The Fall

for Andy

Another September, brother: the ironweed stiffens, a rag of mist flutters from its stem, torn from the gray quilt thrown over Grandfather Mountain. A redtailed hawk hunts its shadow across overcast pastures.

It’s true that I wandered, that I slept in the uncollected water of the fields, letting delicate ice lock onto my feet. Listen, the bell of a primitive church pealed this each day — already past, past and gone — and I would wake up haunted as the whitehaired thistle. Yes, I forgot you too, I let everything go but the spiders mending my hand to the grass. Where the fallen fences pointed I would trail through a splendor of straw and dusk, following the firefly’s curve of thoughtlessness.

When I fell and the blood came up at last, I thought nothing of laying my wounds to the earth and letting it heal over me. And when they pried me from the gorge to reset all the bones I’d broken like promises to god, I shrank from my body until it thinned to nothing more than old chicory, the blue face swinging on its cracked stalk. . . .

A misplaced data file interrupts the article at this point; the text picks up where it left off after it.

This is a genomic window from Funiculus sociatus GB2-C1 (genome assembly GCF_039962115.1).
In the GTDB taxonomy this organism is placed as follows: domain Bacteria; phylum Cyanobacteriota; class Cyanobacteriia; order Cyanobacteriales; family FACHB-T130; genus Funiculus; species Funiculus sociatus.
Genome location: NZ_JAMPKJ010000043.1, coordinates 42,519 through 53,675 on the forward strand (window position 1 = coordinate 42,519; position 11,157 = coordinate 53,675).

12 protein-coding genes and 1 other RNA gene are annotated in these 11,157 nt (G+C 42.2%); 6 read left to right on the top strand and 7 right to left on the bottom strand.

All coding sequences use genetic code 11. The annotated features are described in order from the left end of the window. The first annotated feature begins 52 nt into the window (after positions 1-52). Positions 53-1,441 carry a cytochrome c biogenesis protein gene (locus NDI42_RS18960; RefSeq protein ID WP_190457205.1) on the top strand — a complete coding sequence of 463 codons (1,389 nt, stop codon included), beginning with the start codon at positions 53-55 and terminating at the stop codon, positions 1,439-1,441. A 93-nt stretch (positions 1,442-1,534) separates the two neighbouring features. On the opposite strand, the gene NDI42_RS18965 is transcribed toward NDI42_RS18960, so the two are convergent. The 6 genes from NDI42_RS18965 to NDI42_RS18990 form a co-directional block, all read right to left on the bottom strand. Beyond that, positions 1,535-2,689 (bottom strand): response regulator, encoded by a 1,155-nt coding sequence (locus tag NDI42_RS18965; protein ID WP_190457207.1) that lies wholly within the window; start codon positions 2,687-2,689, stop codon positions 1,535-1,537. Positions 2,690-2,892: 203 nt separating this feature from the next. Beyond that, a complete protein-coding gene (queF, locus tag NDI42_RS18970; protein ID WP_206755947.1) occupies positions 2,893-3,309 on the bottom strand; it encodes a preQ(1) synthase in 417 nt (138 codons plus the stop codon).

I came to, but remembering myself is still a hard cold thing. The house squats over me like a huge stuffed animal, it numbs the need to survive; the fog reaches through the open window to swaddle my face in damp cotton. But if I start to yield, the hawk wings nailed to the barn say Don’t love forgetfulness so well — so I breathe an obscure white promise to you that renews itself as soon as it vanishes.

Come here soon, I’m ready to lean on you awhile. I know I don’t say it so good, but you’re family, you know what to believe: after a fall like that a man can squint into standing water and see many faces besides his own. Listen just now a meadowlark sways on the rusty ironweed, brother, he’s looking right through me, repealing all the deaths I saved up until now.